M – Manage Stress- Stress is not just a state of mind but a state of body, and it exerts powerful physical changes in the brain. We all have some stress in our life but it’s the way we respond and manage it that can have an impact on brain function. When you are stressed, the level of cortisol — the hormone that prompts you to fight or flee when threatened — increases in the blood. Those with chronically higher levels of cortisol, indicating more stress, performed worse on memory and other mental skills tests and had more brain shrinkage than those of the same age with average cortisol levels, according to a November 2018 study in the journal Neurology.
Whether you choose mindfulness meditation or physical exercise, breathing exercises, listening to soothing music, or even talking to a counselor or therapist, work to find a way to lessen your stress or learn how to manage your stress. It’s good for your body and mind!
O - Ongoing Exercise - Beyond increasing blood flow to the brain, exercise can be a boon for brain health because it generates the release of a protein, which promotes the growth of the cells that send and receive signals from the brain, called neurons. If exercise is not your favorite thing, don’t be discouraged. It is recommended that older adults get two to five hours a week of exercise. That is only about 20 to 30 minutes per day.
Being physically active is one of the most important things that we have control over. And it's not just for brain health — it promotes better sleep, lower stress, improved cardiovascular health and even lessens the chance of falls as we get older. And did you know we have free exercise videos on our website? Even ones you can do from your chair! You can do this.
R- Restorative Sleep - Lack of sleep interferes with the brain's nightly cleaning cycle. During deep sleep neurons produce less beta amyloid and tau (proteins thought to be at the heart of Alzheimer's) and secrete more of them as waste.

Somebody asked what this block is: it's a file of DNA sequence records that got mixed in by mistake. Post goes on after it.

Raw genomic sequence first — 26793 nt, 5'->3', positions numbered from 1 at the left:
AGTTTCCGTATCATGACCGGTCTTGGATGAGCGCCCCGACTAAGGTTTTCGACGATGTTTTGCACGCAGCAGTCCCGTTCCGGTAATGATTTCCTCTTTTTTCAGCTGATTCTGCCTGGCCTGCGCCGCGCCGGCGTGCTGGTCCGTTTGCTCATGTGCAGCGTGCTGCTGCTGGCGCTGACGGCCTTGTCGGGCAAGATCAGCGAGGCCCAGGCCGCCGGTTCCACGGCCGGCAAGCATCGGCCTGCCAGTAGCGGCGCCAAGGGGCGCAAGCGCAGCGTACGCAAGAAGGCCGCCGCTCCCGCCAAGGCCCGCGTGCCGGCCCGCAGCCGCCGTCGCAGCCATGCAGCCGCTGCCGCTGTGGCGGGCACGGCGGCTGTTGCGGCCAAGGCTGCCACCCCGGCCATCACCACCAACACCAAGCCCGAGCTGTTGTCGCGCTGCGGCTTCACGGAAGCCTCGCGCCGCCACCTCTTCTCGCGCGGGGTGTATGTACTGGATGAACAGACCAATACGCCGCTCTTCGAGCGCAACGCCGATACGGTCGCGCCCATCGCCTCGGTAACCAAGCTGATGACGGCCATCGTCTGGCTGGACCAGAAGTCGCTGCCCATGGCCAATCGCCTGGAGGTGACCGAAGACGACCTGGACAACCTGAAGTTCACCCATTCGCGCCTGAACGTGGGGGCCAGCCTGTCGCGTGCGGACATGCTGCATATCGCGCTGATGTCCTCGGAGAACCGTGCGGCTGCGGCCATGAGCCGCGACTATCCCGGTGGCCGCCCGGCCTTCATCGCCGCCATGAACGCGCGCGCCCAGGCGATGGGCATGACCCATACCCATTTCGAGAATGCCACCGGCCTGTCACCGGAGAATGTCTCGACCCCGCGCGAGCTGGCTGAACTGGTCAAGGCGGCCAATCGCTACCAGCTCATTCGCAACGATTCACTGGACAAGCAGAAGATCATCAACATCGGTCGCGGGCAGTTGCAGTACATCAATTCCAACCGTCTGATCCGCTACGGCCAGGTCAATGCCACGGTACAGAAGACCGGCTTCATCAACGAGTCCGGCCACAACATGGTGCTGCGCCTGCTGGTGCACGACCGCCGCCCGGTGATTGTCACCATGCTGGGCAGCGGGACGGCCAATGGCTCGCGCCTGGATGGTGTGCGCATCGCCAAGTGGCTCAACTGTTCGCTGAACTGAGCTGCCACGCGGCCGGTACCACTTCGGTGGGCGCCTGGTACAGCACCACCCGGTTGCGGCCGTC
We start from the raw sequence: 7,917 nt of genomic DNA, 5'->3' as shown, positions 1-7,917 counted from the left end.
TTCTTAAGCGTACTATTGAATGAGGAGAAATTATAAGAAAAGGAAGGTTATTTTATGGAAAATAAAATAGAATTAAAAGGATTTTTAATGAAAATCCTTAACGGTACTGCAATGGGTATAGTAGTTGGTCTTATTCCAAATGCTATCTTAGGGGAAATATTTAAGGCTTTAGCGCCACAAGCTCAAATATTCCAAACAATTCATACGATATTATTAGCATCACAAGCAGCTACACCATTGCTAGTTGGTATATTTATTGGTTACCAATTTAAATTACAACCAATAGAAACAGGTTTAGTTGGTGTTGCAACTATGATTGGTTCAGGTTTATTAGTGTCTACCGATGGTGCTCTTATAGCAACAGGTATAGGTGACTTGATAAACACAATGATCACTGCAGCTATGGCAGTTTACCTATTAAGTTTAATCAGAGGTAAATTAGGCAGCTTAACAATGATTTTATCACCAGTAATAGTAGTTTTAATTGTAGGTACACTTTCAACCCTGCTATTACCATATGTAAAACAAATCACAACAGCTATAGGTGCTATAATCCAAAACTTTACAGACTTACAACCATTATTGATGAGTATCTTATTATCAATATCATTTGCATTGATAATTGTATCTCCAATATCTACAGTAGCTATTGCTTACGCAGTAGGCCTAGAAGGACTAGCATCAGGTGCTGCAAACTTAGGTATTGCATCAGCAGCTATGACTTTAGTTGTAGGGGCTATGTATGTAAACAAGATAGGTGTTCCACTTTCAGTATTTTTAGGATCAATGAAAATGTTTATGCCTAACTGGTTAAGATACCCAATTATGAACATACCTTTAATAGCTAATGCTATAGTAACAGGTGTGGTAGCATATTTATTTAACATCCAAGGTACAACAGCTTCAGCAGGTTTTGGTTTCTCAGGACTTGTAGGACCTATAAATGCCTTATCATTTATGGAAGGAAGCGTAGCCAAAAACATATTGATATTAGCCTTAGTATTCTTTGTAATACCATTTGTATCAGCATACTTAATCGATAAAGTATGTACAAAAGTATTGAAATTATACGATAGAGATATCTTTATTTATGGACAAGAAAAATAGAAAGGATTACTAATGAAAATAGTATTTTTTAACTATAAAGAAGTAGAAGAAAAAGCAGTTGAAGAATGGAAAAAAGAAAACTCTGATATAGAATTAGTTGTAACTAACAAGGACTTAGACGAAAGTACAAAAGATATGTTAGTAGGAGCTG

E – Eat right -The two best diets that brain health research supports are the Mediterranean diet, that is rich in vegetables, fish and heart-healthy fats or the MIND diet. The MIND diet combines the Mediterranean-style plan with the American Heart Association's DASH diet. It's rich in neuroprotective foods (nuts, berries, green leafy vegetables, fish and olive oil). Recommendations that promote heart health also promote brain health. So, what keeps one healthy will help keep the other healthier as well. Eating to keep your blood pressure at manageable levels, and your weight at healthy levels will make a difference.
A new report also shows proof that music is a powerful stimulator of the brain. It has the potential to be a critical tool to preserve and enhance brain health. Among the report’s recommendations is to dance, sing or move to music – these activities not only provide physical exercise but can relieve stress and are fun ways to socialize with friends and family, and can be adapted to be done virtually even if you can’t physically be together. Although listening to music that you know and like tends to cause the strongest response in the brain, try listening to new music to engage your brain. And the good thing about doing it at home, is that you don’t have to worry about anyone watching or about doing it correctly. Have fun with it!
At AARP, we are so serious about brain health that we even have a specific program to help support your brain health. AARP Staying Sharp is a program that provides you with content, tools, and activities to stimulate and support the brain as you age. It even includes a brain health assessment. There’s no extra cost; It’s included in your AARP membership. All you have to do is go to staying email@example.com to sign up. Or visit aarp.org/brainhealth to learn more.